I will say again… 

… listen to the public health experts, listen to the police, listen to the grieving families. 

Save lives. Stay at home.  

At this point, I would like to give you the latest testing figures. 

Since the last update at 10 o’clock this morning, there have been 12 further confirmed positive tests for coronavirus, taking the overall total to 254. 

126 patients have been instructed to self-isolate and 15 are being treated at Noble’s Hospital. 

There have been 2064 concluded tests, 58 people are awaiting results and 35 are awaiting tests. 

In total, 141 individuals are presumed to have recovered from the virus.  

During today’s virtual sitting of Tynwald I set out how we are planning to respond to the Covid-19 pandemic in the short and medium terms.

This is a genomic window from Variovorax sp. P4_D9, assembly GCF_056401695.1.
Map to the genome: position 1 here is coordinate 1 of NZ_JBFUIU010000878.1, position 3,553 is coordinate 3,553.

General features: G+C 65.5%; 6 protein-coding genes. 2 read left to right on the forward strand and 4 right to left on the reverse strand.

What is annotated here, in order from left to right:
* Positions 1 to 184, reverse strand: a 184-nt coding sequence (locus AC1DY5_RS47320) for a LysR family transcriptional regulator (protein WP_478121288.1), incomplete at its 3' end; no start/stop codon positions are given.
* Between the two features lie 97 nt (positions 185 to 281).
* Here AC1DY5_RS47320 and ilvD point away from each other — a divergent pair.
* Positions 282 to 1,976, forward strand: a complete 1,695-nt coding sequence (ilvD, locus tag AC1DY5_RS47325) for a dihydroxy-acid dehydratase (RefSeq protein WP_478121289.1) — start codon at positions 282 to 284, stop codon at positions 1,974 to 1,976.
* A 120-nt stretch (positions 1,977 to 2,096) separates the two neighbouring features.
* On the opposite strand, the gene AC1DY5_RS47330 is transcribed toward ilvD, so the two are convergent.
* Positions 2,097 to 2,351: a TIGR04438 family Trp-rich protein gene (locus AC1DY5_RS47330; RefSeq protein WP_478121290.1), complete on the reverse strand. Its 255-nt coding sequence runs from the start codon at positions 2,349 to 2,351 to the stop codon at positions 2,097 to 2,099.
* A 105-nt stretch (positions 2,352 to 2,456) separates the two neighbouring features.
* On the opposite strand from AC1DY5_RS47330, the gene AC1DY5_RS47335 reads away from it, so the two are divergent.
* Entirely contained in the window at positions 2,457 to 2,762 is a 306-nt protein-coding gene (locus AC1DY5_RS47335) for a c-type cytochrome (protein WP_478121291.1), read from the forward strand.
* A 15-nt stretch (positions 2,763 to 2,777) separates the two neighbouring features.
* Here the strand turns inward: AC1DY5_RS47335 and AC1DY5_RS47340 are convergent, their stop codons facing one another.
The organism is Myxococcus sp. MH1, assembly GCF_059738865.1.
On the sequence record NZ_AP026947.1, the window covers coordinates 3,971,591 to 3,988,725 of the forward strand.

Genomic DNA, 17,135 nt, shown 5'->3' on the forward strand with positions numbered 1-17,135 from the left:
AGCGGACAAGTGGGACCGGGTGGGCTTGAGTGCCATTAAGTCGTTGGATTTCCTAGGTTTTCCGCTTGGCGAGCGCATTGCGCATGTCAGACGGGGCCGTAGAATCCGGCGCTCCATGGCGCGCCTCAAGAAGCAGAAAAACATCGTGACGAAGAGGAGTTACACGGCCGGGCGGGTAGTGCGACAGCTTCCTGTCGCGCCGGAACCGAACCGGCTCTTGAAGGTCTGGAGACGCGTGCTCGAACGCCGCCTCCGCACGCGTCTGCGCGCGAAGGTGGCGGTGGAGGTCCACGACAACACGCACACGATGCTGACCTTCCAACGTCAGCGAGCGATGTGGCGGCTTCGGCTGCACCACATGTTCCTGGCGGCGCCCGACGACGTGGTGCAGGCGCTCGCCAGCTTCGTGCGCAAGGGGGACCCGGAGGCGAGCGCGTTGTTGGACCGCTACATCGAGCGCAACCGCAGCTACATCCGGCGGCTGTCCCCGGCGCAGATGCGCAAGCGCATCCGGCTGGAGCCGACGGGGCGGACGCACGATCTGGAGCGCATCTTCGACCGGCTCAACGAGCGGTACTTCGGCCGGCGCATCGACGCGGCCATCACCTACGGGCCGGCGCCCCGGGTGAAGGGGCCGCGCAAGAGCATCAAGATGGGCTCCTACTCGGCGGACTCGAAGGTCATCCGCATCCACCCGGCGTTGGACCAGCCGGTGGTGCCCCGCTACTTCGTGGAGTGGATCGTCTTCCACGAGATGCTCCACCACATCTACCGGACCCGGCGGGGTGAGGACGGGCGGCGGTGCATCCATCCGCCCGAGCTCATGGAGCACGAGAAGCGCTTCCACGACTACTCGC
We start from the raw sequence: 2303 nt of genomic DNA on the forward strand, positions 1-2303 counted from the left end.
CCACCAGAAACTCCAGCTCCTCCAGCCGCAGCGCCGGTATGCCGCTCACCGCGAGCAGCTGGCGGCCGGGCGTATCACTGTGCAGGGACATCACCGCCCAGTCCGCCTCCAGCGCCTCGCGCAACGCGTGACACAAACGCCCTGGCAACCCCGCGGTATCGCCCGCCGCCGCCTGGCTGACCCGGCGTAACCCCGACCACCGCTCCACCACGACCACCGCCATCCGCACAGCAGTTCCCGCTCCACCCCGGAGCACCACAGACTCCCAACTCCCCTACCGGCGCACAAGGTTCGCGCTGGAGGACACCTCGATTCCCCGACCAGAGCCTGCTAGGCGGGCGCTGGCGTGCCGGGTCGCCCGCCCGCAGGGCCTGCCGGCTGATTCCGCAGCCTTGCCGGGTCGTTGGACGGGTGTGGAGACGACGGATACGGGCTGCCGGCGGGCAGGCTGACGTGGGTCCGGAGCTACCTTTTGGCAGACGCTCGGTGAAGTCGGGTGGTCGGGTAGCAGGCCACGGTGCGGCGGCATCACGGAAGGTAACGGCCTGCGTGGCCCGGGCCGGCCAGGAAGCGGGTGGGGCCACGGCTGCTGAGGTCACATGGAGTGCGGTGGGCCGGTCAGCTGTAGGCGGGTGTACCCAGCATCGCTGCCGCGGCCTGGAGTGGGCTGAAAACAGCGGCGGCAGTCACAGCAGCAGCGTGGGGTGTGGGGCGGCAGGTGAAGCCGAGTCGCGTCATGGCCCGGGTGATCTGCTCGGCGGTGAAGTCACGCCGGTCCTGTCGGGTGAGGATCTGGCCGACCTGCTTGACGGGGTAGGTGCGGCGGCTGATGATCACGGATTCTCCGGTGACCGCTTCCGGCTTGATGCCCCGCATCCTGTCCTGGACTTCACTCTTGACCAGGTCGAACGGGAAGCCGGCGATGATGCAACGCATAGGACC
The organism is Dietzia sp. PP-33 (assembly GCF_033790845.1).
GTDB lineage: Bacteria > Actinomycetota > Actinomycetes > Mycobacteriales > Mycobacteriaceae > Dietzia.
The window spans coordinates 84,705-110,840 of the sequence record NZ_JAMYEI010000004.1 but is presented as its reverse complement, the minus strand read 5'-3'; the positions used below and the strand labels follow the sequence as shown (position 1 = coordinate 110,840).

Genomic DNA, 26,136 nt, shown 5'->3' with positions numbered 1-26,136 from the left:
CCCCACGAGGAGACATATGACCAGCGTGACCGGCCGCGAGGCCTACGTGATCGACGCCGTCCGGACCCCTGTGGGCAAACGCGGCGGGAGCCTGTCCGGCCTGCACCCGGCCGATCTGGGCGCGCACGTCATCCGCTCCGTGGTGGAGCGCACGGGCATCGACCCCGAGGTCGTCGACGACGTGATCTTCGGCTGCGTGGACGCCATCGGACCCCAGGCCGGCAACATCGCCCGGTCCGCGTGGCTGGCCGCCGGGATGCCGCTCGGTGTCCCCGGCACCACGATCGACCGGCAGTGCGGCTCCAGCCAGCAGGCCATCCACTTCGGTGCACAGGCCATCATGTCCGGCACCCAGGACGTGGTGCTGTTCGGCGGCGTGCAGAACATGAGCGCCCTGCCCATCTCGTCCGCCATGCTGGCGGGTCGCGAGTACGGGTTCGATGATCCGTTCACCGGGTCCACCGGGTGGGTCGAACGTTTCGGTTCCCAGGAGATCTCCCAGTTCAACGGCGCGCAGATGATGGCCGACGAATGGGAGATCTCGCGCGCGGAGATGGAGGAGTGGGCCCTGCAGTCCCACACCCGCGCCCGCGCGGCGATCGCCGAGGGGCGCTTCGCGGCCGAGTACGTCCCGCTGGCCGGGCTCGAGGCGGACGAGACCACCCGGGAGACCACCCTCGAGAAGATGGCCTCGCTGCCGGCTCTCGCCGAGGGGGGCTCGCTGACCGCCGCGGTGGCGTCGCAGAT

We are looking to the future. We are exploring the possibility of a phased return for certain sectors of our domestic economy – those that can safely comply with strict social distancing rules. 

However, now is not the time to relax our efforts. 

The clinical advice is clear. The current restrictions must remain in place. 

We must protect our community, flatten the curve and ensure that our health service is not overwhelmed.  

Those objectives have also been uppermost in our minds during the planning to repatriate Island residents who are in the UK or further afield. 

We recognise that we cannot help everybody. It is a highly emotive issue and people will be disappointed, angry and upset. 

Our thinking has once again been informed by advice from our clinicians and policy makers. 

The strict guidelines are in place for a very good reason. They will not only protect those wishing to return to the Island, they will safeguard our wider community and our health service.